Disaster Message Not Getting Through to Foreign Residents
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In the last few years alone, Japan has experienced a significant influx of foreign visitors and migrants. One hears many different foreign languages being spoken on the street, and tourists carrying Japanese souvenirs are a common sight. This is borne out by statistics—according to data published by the Ministry of Justice and the Tourism Agency, 2.7 million foreign nationals were resident in Japan as of the end of 2018, a year in which 31 million overseas tourists visited the country.
But the rising number of foreign nationals in Japan, either as residents or visitors, leads to the question of disaster preparedness in the migrant community. While natural disasters such as earthquakes and tsunamis are part and parcel of living in Japan, many foreigners have never experienced an earthquake in their home country. And with the severity of recent disasters catching even the Japanese by surprise, we ask whether information on emergencies is actually getting to foreign residents in the way it is intended.
In this article, we talk to residents of Japan with ties to other cultures to try and find out just how well-prepared their communities are for disasters and how the situation can be improved.
Difficulties After the Tsunami
We talked to Sania, a 22-year-old currently doing her master’s degree at the University of Tokyo. Sania was born in Japan and lived here with her Indonesian parents until she was 15. She then travelled to Indonesia to attend high school and university, before returning to Japan seven years later. When we asked Sania about how Japan’s response to disasters differs from that in Indonesia, she said that she believes that there are positive and negative aspects to the way both countries handle disasters.
“Here in Japan, we have regular fire and earthquake drills, and if something does happen, the emergency services are there straight away, which is something you do not see in Indonesia,” says Sania.
“That quick response is invaluable. On the other hand, Indonesians help each other during emergencies. I don’t think we do enough of that in Japan. My mother doesn’t speak much Japanese, and said she felt helpless after the 2011 earthquake and tsunami because the only person she knew was her landlord. My mother had difficulty obtaining information, and I often acted as a kind of interpreter.”
As a secondary consequence of natural disasters, many people experience stress for reasons relating to their religion, Sania explains. Indonesia is a Muslim-majority country where Muslims pray several times a day. However, prayer spaces are not provided in Japanese disaster shelters. Sania told us that the unavailability of halal food at shelters was also a serious issue for Muslims.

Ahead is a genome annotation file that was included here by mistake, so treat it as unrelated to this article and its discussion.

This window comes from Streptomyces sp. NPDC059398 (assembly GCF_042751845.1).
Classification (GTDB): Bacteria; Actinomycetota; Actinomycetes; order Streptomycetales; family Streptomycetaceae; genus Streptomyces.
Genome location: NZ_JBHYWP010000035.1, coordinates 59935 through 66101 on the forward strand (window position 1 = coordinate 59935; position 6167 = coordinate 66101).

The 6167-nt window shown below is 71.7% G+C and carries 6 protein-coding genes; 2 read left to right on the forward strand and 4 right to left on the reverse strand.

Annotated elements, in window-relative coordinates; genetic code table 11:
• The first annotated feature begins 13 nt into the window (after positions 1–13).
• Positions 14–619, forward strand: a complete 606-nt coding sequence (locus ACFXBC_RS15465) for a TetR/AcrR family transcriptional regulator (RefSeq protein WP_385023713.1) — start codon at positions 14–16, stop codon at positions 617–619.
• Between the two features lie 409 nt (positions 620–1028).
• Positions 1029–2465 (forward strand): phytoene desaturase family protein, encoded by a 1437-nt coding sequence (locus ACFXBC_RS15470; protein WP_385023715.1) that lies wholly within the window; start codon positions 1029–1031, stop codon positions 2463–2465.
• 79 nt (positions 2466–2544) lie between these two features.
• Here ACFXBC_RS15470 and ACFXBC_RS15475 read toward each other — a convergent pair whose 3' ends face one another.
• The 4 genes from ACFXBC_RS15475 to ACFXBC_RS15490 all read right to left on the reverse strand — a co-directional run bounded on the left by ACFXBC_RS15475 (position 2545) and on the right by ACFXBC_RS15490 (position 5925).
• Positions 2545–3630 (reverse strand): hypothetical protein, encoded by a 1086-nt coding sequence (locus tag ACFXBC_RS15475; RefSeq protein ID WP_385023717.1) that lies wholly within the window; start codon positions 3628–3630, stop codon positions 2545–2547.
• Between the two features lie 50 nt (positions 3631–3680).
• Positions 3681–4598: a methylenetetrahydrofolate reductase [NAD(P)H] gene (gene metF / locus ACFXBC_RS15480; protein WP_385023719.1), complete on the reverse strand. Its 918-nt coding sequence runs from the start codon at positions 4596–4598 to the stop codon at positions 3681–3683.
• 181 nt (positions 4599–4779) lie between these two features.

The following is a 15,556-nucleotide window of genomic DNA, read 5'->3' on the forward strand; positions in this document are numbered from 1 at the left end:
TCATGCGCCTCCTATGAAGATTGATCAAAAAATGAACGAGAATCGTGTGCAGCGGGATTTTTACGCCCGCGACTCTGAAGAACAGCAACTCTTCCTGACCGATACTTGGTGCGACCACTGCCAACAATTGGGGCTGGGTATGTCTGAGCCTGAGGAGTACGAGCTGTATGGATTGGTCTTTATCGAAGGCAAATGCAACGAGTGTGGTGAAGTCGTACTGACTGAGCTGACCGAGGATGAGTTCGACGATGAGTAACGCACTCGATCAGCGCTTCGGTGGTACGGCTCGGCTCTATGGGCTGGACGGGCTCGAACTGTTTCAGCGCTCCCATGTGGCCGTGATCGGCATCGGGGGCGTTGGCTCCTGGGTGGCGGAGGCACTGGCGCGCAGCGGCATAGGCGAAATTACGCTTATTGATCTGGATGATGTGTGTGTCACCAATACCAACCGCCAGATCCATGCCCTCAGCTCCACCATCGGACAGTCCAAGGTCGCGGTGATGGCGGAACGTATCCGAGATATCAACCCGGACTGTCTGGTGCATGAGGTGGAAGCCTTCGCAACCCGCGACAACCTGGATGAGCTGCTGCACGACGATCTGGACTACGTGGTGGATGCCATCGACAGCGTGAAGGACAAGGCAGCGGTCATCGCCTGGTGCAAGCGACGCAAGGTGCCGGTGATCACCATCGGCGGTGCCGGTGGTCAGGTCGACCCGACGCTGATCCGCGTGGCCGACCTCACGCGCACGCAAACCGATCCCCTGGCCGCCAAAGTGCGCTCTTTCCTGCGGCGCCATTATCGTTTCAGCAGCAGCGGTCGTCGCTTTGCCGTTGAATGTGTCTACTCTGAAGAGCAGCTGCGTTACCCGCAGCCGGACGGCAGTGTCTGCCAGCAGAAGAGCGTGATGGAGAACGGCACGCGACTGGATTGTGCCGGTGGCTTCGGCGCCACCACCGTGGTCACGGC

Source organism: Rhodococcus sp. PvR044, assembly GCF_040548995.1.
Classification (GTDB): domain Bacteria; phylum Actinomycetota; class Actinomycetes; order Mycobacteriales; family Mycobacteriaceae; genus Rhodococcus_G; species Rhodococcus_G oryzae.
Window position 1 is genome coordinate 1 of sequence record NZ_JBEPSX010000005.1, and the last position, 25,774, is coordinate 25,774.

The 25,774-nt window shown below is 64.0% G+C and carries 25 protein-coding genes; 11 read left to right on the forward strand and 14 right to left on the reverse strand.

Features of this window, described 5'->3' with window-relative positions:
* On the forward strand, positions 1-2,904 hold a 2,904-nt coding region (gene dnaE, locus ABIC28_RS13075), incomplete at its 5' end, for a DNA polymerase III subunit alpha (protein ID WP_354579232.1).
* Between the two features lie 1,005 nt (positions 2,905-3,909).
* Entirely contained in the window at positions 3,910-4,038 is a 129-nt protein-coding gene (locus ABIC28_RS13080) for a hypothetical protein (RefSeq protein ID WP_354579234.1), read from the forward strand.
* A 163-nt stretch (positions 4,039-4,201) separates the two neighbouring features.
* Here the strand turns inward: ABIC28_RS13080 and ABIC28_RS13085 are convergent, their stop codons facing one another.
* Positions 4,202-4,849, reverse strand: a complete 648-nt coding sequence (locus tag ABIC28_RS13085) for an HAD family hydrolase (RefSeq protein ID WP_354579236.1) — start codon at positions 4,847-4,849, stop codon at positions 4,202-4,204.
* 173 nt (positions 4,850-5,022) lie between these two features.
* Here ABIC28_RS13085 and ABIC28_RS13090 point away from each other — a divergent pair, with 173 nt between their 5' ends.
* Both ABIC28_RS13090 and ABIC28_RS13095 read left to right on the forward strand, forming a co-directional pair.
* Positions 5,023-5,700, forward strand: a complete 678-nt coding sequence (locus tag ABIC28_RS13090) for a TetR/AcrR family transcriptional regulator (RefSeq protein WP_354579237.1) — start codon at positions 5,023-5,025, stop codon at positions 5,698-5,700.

“Many migrants do not speak Japanese. I feel that in emergencies, the situation is not sufficiently explained to these people—not only with regard to religious issues, but in connection with all sorts of matters. I realize there is no easy answer to this problem, but I would like to see the authorities put more thought into the way they share information.”
Simply Translating Information is Not Enough
If even Sania, who was born and raised in Japan, experiences difficulty after earthquakes and other disasters, how should government and the community work with the migrant community in putting in place preparations for natural disasters? We talked to third-generation Japanese Brazilian, Musashi University lecturer, and 30-year Japan resident Angelo Ishi.
What difficulties do foreign residents in Japan experience at times of disaster? “There’s no doubt that the biggest issue is the language barrier,” says Ishi. “When a disaster hits, people need to acquire all sorts of information, which often doesn’t reach foreign residents. A lot of people think it is simply a case of translating the information, but this isn’t the case. You need to understand the characteristics of the various migrant communities as well.”
For example, notes Ishi, Brazilians really like their cars, and most Brazilian households own a car. “While a Japanese person will take refuge from a natural disaster in a temporary shelter, Brazilians tend to shelter in their cars. This means that, unlike their Japanese counterparts who gather together in shelters, Brazilians become isolated and sometimes do not receive emergency information, let alone learn about the emergency rations or water that are available.” These issues can be solved when the authorities reach out to the migrant community and build links with its leaders, he explains. When a disaster arises, information shared with these leaders is more likely to be disseminated within the community.
There are several ways to deepen understanding of the characteristics of these communities, explains Ishi. “The best way is to create a space in your municipality where representatives of the various countries can meet. This enables you to share information via key people—and it also means you know if a representative changes. Another approach is utilizing media read by foreign residents, which we refer to it as ‘ethnic media.’ For every immigrant community, there’s a media source that its members use to gain information.” Brazilians in Japan, for example, often read Alternativa, a free newspaper. It is full of information on Japan and can be found in Brazilian-run shops.